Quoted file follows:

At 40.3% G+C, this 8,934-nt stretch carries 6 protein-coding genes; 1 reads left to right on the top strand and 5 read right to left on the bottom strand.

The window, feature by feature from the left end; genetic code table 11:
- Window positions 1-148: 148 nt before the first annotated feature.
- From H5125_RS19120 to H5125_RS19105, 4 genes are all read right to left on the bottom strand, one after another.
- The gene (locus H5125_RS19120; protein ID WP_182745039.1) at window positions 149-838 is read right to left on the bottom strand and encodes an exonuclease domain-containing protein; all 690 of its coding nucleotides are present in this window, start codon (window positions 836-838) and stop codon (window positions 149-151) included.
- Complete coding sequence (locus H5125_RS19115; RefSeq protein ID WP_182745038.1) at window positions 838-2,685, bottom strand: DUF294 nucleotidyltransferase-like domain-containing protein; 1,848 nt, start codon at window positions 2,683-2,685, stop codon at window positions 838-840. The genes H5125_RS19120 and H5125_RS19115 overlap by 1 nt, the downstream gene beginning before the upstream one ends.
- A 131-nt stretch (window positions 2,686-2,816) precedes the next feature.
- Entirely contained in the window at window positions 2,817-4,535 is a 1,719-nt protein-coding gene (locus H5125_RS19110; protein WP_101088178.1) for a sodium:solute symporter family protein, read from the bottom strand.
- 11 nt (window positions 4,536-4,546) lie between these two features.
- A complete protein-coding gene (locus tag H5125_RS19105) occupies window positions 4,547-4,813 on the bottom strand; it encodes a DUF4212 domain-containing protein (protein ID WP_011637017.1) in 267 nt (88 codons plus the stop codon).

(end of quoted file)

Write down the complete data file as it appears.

At 40.3% G+C, this 8,934-nt stretch carries 6 protein-coding genes; 1 reads left to right on the top strand and 5 read right to left on the bottom strand.

The window, feature by feature from the left end; genetic code table 11:
- Window positions 1-148: 148 nt before the first annotated feature.
- From H5125_RS19120 to H5125_RS19105, 4 genes are all read right to left on the bottom strand, one after another.
- The gene (locus H5125_RS19120; protein ID WP_182745039.1) at window positions 149-838 is read right to left on the bottom strand and encodes an exonuclease domain-containing protein; all 690 of its coding nucleotides are present in this window, start codon (window positions 836-838) and stop codon (window positions 149-151) included.
- Complete coding sequence (locus H5125_RS19115; RefSeq protein ID WP_182745038.1) at window positions 838-2,685, bottom strand: DUF294 nucleotidyltransferase-like domain-containing protein; 1,848 nt, start codon at window positions 2,683-2,685, stop codon at window positions 838-840. The genes H5125_RS19120 and H5125_RS19115 overlap by 1 nt, the downstream gene beginning before the upstream one ends.
- A 131-nt stretch (window positions 2,686-2,816) precedes the next feature.
- Entirely contained in the window at window positions 2,817-4,535 is a 1,719-nt protein-coding gene (locus H5125_RS19110; protein WP_101088178.1) for a sodium:solute symporter family protein, read from the bottom strand.
- 11 nt (window positions 4,536-4,546) lie between these two features.
- A complete protein-coding gene (locus tag H5125_RS19105) occupies window positions 4,547-4,813 on the bottom strand; it encodes a DUF4212 domain-containing protein (protein ID WP_011637017.1) in 267 nt (88 codons plus the stop codon).